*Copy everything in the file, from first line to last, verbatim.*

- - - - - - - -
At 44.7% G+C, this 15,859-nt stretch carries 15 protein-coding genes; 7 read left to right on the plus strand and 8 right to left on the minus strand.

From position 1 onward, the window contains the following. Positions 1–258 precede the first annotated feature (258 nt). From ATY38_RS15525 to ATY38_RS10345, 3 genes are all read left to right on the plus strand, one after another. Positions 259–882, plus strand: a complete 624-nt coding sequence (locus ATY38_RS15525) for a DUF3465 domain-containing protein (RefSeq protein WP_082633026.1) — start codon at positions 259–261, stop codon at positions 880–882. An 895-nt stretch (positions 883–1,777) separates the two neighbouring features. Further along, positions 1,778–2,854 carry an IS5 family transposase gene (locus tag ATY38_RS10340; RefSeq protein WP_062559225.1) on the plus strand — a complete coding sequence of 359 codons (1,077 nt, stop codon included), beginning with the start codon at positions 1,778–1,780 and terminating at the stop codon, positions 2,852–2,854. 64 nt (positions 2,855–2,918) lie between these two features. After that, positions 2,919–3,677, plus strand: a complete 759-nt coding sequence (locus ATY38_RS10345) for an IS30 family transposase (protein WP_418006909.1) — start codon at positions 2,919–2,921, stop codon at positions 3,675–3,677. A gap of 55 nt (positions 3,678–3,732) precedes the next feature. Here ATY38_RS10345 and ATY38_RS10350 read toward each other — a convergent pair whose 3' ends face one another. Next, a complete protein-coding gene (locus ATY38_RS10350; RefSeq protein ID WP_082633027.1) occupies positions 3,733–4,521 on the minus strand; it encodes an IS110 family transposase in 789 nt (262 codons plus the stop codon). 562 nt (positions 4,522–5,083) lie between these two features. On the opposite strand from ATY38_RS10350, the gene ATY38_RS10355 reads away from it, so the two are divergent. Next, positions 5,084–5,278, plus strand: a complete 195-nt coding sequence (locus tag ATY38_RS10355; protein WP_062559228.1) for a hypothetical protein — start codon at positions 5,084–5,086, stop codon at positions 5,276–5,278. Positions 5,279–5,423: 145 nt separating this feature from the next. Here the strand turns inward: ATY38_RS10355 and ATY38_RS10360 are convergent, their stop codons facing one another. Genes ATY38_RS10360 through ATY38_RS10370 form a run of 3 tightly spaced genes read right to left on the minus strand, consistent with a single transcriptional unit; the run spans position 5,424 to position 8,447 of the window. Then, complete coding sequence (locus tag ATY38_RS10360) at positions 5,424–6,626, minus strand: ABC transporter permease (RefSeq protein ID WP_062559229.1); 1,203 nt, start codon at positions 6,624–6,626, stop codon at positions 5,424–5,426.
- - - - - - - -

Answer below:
At 44.7% G+C, this 15,859-nt stretch carries 15 protein-coding genes; 7 read left to right on the plus strand and 8 right to left on the minus strand.

From position 1 onward, the window contains the following. Positions 1–258 precede the first annotated feature (258 nt). From ATY38_RS15525 to ATY38_RS10345, 3 genes are all read left to right on the plus strand, one after another. Positions 259–882, plus strand: a complete 624-nt coding sequence (locus ATY38_RS15525) for a DUF3465 domain-containing protein (RefSeq protein WP_082633026.1) — start codon at positions 259–261, stop codon at positions 880–882. An 895-nt stretch (positions 883–1,777) separates the two neighbouring features. Further along, positions 1,778–2,854 carry an IS5 family transposase gene (locus tag ATY38_RS10340; RefSeq protein WP_062559225.1) on the plus strand — a complete coding sequence of 359 codons (1,077 nt, stop codon included), beginning with the start codon at positions 1,778–1,780 and terminating at the stop codon, positions 2,852–2,854. 64 nt (positions 2,855–2,918) lie between these two features. After that, positions 2,919–3,677, plus strand: a complete 759-nt coding sequence (locus ATY38_RS10345) for an IS30 family transposase (protein WP_418006909.1) — start codon at positions 2,919–2,921, stop codon at positions 3,675–3,677. A gap of 55 nt (positions 3,678–3,732) precedes the next feature. Here ATY38_RS10345 and ATY38_RS10350 read toward each other — a convergent pair whose 3' ends face one another. Next, a complete protein-coding gene (locus ATY38_RS10350; RefSeq protein ID WP_082633027.1) occupies positions 3,733–4,521 on the minus strand; it encodes an IS110 family transposase in 789 nt (262 codons plus the stop codon). 562 nt (positions 4,522–5,083) lie between these two features. On the opposite strand from ATY38_RS10350, the gene ATY38_RS10355 reads away from it, so the two are divergent. Next, positions 5,084–5,278, plus strand: a complete 195-nt coding sequence (locus tag ATY38_RS10355; protein WP_062559228.1) for a hypothetical protein — start codon at positions 5,084–5,086, stop codon at positions 5,276–5,278. Positions 5,279–5,423: 145 nt separating this feature from the next. Here the strand turns inward: ATY38_RS10355 and ATY38_RS10360 are convergent, their stop codons facing one another. Genes ATY38_RS10360 through ATY38_RS10370 form a run of 3 tightly spaced genes read right to left on the minus strand, consistent with a single transcriptional unit; the run spans position 5,424 to position 8,447 of the window. Then, complete coding sequence (locus tag ATY38_RS10360) at positions 5,424–6,626, minus strand: ABC transporter permease (RefSeq protein ID WP_062559229.1); 1,203 nt, start codon at positions 6,624–6,626, stop codon at positions 5,424–5,426.